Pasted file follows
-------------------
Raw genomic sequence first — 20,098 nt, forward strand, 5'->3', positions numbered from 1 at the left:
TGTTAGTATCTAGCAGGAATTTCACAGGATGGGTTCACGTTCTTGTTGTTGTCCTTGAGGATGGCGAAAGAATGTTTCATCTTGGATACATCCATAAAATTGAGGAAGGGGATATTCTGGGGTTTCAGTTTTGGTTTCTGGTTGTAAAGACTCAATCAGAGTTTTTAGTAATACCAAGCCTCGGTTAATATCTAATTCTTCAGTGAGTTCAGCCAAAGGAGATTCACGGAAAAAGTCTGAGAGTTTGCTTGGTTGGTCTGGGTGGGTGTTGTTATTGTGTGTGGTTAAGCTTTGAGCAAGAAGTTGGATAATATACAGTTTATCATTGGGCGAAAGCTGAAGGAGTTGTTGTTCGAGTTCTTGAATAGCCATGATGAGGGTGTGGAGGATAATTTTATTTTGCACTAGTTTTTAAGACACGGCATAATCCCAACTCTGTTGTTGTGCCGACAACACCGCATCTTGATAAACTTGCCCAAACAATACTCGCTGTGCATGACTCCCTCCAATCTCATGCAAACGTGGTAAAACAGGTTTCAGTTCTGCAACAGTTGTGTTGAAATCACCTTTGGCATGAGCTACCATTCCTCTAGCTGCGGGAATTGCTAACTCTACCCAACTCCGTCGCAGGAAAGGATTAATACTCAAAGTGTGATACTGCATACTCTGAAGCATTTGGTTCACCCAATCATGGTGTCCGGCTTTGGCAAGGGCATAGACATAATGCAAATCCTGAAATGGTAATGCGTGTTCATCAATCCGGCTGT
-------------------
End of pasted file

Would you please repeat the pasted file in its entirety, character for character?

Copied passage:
Raw genomic sequence first — 20,098 nt, forward strand, 5'->3', positions numbered from 1 at the left:
TGTTAGTATCTAGCAGGAATTTCACAGGATGGGTTCACGTTCTTGTTGTTGTCCTTGAGGATGGCGAAAGAATGTTTCATCTTGGATACATCCATAAAATTGAGGAAGGGGATATTCTGGGGTTTCAGTTTTGGTTTCTGGTTGTAAAGACTCAATCAGAGTTTTTAGTAATACCAAGCCTCGGTTAATATCTAATTCTTCAGTGAGTTCAGCCAAAGGAGATTCACGGAAAAAGTCTGAGAGTTTGCTTGGTTGGTCTGGGTGGGTGTTGTTATTGTGTGTGGTTAAGCTTTGAGCAAGAAGTTGGATAATATACAGTTTATCATTGGGCGAAAGCTGAAGGAGTTGTTGTTCGAGTTCTTGAATAGCCATGATGAGGGTGTGGAGGATAATTTTATTTTGCACTAGTTTTTAAGACACGGCATAATCCCAACTCTGTTGTTGTGCCGACAACACCGCATCTTGATAAACTTGCCCAAACAATACTCGCTGTGCATGACTCCCTCCAATCTCATGCAAACGTGGTAAAACAGGTTTCAGTTCTGCAACAGTTGTGTTGAAATCACCTTTGGCATGAGCTACCATTCCTCTAGCTGCGGGAATTGCTAACTCTACCCAACTCCGTCGCAGGAAAGGATTAATACTCAAAGTGTGATACTGCATACTCTGAAGCATTTGGTTCACCCAATCATGGTGTCCGGCTTTGGCAAGGGCATAGACATAATGCAAATCCTGAAATGGTAATGCGTGTTCATCAATCCGGCTGT